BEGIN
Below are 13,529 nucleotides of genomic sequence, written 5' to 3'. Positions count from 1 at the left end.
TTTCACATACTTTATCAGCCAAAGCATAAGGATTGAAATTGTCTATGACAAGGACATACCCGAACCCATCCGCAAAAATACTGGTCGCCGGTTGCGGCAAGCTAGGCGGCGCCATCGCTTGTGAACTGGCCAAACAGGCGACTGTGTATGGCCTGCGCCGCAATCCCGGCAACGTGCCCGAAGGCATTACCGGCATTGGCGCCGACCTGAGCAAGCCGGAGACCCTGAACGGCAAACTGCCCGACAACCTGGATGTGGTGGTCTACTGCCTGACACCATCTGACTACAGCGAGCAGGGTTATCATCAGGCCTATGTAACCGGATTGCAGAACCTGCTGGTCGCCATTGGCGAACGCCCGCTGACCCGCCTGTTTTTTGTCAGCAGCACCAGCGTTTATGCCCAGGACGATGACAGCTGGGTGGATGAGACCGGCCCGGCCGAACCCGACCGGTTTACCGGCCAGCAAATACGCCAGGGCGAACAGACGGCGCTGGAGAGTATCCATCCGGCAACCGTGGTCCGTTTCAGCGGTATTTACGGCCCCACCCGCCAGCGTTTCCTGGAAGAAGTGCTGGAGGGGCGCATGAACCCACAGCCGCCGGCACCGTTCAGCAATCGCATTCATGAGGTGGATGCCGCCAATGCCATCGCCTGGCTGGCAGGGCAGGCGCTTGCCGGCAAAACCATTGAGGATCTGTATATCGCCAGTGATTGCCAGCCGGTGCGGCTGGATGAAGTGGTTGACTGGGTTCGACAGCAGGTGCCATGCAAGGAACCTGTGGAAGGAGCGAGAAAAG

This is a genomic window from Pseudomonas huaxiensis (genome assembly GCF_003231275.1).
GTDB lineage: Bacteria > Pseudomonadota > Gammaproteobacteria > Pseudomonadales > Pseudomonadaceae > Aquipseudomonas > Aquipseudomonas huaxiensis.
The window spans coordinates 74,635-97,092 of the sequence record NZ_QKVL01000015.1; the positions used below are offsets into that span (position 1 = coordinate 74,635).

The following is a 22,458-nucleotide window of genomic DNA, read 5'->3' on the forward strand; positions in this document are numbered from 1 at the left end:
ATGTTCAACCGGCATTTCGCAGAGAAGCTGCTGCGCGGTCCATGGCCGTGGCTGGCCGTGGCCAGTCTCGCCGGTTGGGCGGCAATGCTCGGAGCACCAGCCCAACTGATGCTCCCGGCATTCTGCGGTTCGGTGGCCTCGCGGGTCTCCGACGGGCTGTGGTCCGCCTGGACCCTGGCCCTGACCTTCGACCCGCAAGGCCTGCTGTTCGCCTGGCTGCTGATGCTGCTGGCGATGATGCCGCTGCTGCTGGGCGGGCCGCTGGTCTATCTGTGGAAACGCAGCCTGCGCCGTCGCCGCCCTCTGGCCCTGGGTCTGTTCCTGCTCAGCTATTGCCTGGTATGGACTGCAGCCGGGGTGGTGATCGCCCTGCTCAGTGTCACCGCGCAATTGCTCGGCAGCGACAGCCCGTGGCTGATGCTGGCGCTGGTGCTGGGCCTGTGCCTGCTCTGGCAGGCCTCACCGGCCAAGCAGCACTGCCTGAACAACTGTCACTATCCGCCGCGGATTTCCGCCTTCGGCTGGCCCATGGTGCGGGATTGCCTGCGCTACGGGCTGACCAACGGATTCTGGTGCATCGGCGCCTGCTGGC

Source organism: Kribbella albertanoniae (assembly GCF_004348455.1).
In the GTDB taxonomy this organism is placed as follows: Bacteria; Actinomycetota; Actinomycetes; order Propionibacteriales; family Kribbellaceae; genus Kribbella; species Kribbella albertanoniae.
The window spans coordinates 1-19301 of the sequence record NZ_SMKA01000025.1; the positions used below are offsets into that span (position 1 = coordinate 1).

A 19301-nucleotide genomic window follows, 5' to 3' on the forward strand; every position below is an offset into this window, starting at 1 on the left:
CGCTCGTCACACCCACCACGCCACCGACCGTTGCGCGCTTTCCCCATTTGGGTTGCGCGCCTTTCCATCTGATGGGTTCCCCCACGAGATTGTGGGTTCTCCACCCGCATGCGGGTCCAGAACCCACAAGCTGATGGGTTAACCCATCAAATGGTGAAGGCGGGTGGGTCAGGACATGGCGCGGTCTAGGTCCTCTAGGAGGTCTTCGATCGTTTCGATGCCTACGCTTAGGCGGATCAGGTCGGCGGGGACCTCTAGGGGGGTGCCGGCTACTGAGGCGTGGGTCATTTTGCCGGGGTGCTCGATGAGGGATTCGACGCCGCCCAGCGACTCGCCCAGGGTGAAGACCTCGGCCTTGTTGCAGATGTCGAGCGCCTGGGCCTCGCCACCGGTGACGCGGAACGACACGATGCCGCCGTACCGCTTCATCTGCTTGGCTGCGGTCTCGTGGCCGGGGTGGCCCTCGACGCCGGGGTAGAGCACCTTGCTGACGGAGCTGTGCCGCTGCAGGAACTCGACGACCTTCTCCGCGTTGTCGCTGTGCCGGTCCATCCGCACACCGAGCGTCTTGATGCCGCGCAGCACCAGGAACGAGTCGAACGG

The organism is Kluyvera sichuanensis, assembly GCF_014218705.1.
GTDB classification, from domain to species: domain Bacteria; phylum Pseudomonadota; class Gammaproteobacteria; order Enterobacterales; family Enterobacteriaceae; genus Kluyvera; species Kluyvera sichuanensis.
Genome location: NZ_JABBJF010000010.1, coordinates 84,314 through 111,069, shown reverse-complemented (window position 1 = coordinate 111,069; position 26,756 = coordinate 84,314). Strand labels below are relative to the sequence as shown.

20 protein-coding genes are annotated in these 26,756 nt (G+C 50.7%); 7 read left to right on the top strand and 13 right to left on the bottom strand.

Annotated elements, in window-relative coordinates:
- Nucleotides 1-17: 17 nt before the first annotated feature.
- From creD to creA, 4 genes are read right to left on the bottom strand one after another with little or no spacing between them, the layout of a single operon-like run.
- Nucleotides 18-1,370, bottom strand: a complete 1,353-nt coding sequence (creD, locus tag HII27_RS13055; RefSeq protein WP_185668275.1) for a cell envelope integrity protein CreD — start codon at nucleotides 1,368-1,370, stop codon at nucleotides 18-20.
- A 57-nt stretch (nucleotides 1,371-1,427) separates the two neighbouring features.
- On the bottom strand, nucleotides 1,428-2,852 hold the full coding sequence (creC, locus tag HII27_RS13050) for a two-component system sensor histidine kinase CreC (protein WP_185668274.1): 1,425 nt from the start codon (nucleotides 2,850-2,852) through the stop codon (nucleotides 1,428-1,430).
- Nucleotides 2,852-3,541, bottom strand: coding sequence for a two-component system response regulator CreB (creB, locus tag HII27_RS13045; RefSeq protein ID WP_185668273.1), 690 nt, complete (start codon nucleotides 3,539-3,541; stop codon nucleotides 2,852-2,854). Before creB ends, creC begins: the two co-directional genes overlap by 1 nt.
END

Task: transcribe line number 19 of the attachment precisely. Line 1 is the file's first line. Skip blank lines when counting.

- From creD to creA, 4 genes are read right to left on the bottom strand one after another with little or no spacing between them, the layout of a single operon-like run.